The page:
The 'risk of risk': remodelling artificial intelligence algorithms for predicting child abuse.

Lead Research Organisation: University of the West of England
Department Name: Faculty of Business and Law


Child protection in the UK relies heavily on risk prediction, an area of growing interest in the UK since the late 1980s (Browne & Saqi 1988, Creighton 1992). It is generally taken as an axiom that child abuse can and should be detected via risk prediction to identify vulnerable and risky families whose children may become abused or neglected. The purpose of identifying such families at an early stage is to target early intervention towards them to reduce the risk of abuse. To service this need, individual local authorities commission algorithmic risk prediction systems from profit making providers. The question this proposed project addresses is whether such systems are 'fit for purpose' given the concerning longitudinal data showing poor accuracy in child protection outcomes and an unacceptably high number of false positives and false negatives in risk prediction. This concern was recently highlighted by the President of the Family Division (Munby 2016).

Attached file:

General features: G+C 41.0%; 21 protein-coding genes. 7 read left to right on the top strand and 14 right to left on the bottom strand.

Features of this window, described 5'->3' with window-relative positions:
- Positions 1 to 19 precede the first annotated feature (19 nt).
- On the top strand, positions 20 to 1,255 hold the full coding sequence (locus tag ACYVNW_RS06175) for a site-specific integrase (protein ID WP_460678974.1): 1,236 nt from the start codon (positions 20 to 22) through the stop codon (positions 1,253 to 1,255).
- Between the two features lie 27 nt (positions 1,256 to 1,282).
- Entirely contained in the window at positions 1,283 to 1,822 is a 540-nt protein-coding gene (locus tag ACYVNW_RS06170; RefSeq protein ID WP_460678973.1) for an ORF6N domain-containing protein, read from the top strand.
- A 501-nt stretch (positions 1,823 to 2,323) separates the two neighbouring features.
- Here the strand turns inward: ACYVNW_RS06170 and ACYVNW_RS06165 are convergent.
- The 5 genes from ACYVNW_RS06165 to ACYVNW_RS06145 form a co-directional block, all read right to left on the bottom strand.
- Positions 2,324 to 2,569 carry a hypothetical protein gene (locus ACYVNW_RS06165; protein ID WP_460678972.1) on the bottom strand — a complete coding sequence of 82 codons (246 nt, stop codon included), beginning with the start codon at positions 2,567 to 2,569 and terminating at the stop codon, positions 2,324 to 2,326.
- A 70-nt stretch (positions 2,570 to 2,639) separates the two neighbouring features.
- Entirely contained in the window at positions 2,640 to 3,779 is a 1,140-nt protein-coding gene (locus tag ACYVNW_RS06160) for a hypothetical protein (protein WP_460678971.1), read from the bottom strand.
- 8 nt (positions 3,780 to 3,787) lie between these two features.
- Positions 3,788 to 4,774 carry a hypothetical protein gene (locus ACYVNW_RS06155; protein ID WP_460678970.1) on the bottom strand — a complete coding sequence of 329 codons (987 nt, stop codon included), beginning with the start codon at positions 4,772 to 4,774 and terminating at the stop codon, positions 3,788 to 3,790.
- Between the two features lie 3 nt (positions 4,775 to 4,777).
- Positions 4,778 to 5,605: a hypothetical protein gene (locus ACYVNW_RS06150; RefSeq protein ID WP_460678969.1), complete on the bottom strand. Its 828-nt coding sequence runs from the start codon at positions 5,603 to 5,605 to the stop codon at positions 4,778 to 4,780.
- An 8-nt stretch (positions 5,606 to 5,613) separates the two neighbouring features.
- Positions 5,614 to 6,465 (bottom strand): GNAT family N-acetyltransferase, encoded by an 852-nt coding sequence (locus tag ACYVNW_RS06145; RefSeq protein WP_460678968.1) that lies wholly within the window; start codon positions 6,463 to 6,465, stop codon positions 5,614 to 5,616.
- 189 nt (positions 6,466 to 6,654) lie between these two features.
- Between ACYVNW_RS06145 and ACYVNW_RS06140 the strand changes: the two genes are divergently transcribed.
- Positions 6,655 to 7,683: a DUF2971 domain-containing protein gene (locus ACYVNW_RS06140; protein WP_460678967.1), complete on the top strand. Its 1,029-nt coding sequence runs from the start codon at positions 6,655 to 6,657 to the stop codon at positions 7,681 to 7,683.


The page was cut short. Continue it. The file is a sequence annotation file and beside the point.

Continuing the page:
This proposed project addresses the issue by looking at the possibilities for a new method of predicting risk in a more realistic way that provides a better means for child protection systems to be supported by them, rather than have to work potentially inaccurate data. It sets out a new and transformative means of collating, assessing and extracting consistent information from previous studies and testing them in a consistent and reliable way. The potential exists for scoping a new system which moves algorithmic risk prediction into new territory; existing systems do not 'learn' from these errors so the technology stalls at the stage of algorithmic prediction rather than developing into evidenced-based, reliable and responsive artificial intelligence (AI).

The key research questions/objectives are:
- What is a normalised confidence limit(s) in existing risk prediction studies in child protection;
- To develop a new method of calculating risk, and design for its application in child protection;
- To assess the possibility of designing a model for a new, GDPR-compliant, AI model of risk prediction suitable for use in pre- and post-proceedings child protection work.